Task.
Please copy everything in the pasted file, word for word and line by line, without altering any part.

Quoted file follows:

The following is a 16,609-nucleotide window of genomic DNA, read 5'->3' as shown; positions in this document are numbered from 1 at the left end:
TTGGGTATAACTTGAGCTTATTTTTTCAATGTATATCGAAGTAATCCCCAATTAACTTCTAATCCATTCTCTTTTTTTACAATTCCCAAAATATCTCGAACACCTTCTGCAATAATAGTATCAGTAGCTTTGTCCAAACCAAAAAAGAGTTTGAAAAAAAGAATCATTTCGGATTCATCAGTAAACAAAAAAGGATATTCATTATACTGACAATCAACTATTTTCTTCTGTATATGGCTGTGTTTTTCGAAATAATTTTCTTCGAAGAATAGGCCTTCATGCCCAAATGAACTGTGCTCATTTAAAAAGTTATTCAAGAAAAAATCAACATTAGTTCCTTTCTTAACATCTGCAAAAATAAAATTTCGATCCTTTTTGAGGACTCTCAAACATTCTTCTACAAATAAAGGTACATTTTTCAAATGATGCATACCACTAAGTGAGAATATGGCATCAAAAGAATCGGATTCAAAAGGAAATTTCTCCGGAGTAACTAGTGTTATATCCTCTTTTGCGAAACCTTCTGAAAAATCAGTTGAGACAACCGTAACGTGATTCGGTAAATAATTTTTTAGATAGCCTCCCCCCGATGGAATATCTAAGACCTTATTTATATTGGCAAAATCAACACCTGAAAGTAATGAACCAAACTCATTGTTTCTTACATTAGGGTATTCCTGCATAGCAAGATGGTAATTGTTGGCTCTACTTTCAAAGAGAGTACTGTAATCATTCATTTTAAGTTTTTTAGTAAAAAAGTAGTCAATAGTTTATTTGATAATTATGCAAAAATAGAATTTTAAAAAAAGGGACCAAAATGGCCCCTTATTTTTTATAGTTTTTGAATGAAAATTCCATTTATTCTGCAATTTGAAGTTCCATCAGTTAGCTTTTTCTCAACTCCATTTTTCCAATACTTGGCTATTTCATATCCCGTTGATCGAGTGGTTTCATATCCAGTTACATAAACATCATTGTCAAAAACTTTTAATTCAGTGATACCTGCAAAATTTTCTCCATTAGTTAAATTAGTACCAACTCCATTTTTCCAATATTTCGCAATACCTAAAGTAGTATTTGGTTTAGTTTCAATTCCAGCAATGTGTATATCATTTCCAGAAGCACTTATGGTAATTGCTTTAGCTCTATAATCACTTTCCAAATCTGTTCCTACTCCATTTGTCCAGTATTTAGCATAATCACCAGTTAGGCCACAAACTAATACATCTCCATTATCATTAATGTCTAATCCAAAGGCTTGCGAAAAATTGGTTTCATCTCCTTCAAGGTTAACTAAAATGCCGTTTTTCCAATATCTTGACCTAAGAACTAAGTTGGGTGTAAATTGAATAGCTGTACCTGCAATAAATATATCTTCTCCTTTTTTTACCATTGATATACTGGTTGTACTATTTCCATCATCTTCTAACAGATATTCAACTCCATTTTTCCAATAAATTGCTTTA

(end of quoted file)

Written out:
The following is a 16,609-nucleotide window of genomic DNA, read 5'->3' as shown; positions in this document are numbered from 1 at the left end:
TTGGGTATAACTTGAGCTTATTTTTTCAATGTATATCGAAGTAATCCCCAATTAACTTCTAATCCATTCTCTTTTTTTACAATTCCCAAAATATCTCGAACACCTTCTGCAATAATAGTATCAGTAGCTTTGTCCAAACCAAAAAAGAGTTTGAAAAAAAGAATCATTTCGGATTCATCAGTAAACAAAAAAGGATATTCATTATACTGACAATCAACTATTTTCTTCTGTATATGGCTGTGTTTTTCGAAATAATTTTCTTCGAAGAATAGGCCTTCATGCCCAAATGAACTGTGCTCATTTAAAAAGTTATTCAAGAAAAAATCAACATTAGTTCCTTTCTTAACATCTGCAAAAATAAAATTTCGATCCTTTTTGAGGACTCTCAAACATTCTTCTACAAATAAAGGTACATTTTTCAAATGATGCATACCACTAAGTGAGAATATGGCATCAAAAGAATCGGATTCAAAAGGAAATTTCTCCGGAGTAACTAGTGTTATATCCTCTTTTGCGAAACCTTCTGAAAAATCAGTTGAGACAACCGTAACGTGATTCGGTAAATAATTTTTTAGATAGCCTCCCCCCGATGGAATATCTAAGACCTTATTTATATTGGCAAAATCAACACCTGAAAGTAATGAACCAAACTCATTGTTTCTTACATTAGGGTATTCCTGCATAGCAAGATGGTAATTGTTGGCTCTACTTTCAAAGAGAGTACTGTAATCATTCATTTTAAGTTTTTTAGTAAAAAAGTAGTCAATAGTTTATTTGATAATTATGCAAAAATAGAATTTTAAAAAAAGGGACCAAAATGGCCCCTTATTTTTTATAGTTTTTGAATGAAAATTCCATTTATTCTGCAATTTGAAGTTCCATCAGTTAGCTTTTTCTCAACTCCATTTTTCCAATACTTGGCTATTTCATATCCCGTTGATCGAGTGGTTTCATATCCAGTTACATAAACATCATTGTCAAAAACTTTTAATTCAGTGATACCTGCAAAATTTTCTCCATTAGTTAAATTAGTACCAACTCCATTTTTCCAATATTTCGCAATACCTAAAGTAGTATTTGGTTTAGTTTCAATTCCAGCAATGTGTATATCATTTCCAGAAGCACTTATGGTAATTGCTTTAGCTCTATAATCACTTTCCAAATCTGTTCCTACTCCATTTGTCCAGTATTTAGCATAATCACCAGTTAGGCCACAAACTAATACATCTCCATTATCATTAATGTCTAATCCAAAGGCTTGCGAAAAATTGGTTTCATCTCCTTCAAGGTTAACTAAAATGCCGTTTTTCCAATATCTTGACCTAAGAACTAAGTTGGGTGTAAATTGAATAGCTGTACCTGCAATAAATATATCTTCTCCTTTTTTTACCATTGATATACTGGTTGTACTATTTCCATCATCTTCTAACAGATATTCAACTCCATTTTTCCAATAAATTGCTTTA